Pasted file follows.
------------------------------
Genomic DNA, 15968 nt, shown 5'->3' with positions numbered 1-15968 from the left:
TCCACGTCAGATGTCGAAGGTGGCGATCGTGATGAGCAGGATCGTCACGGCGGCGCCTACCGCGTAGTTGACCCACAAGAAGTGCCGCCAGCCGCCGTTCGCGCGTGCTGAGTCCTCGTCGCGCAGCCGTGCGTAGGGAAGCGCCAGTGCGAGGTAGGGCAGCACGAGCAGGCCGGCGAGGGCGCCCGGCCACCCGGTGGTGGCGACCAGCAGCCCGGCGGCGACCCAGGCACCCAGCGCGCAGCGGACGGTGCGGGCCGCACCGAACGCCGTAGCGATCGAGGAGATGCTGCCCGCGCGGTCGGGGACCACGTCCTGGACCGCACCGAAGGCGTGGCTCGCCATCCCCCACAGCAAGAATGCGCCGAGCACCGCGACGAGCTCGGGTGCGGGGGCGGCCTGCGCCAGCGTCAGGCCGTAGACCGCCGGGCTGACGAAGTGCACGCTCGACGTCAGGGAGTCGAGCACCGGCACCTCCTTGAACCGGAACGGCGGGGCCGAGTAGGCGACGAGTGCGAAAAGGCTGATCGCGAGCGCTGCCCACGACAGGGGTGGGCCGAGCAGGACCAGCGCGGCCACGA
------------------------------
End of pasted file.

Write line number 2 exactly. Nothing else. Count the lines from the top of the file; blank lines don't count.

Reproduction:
TCCACGTCAGATGTCGAAGGTGGCGATCGTGATGAGCAGGATCGTCACGGCGGCGCCTACCGCGTAGTTGACCCACAAGAAGTGCCGCCAGCCGCCGTTCGCGCGTGCTGAGTCCTCGTCGCGCAGCCGTGCGTAGGGAAGCGCCAGTGCGAGGTAGGGCAGCACGAGCAGGCCGGCGAGGGCGCCCGGCCACCCGGTGGTGGCGACCAGCAGCCCGGCGGCGACCCAGGCACCCAGCGCGCAGCGGACGGTGCGGGCCGCACCGAACGCCGTAGCGATCGAGGAGATGCTGCCCGCGCGGTCGGGGACCACGTCCTGGACCGCACCGAAGGCGTGGCTCGCCATCCCCCACAGCAAGAATGCGCCGAGCACCGCGACGAGCTCGGGTGCGGGGGCGGCCTGCGCCAGCGTCAGGCCGTAGACCGCCGGGCTGACGAAGTGCACGCTCGACGTCAGGGAGTCGAGCACCGGCACCTCCTTGAACCGGAACGGCGGGGCCGAGTAGGCGACGAGTGCGAAAAGGCTGATCGCGAGCGCTGCCCACGACAGGGGTGGGCCGAGCAGGACCAGCGCGGCCACGA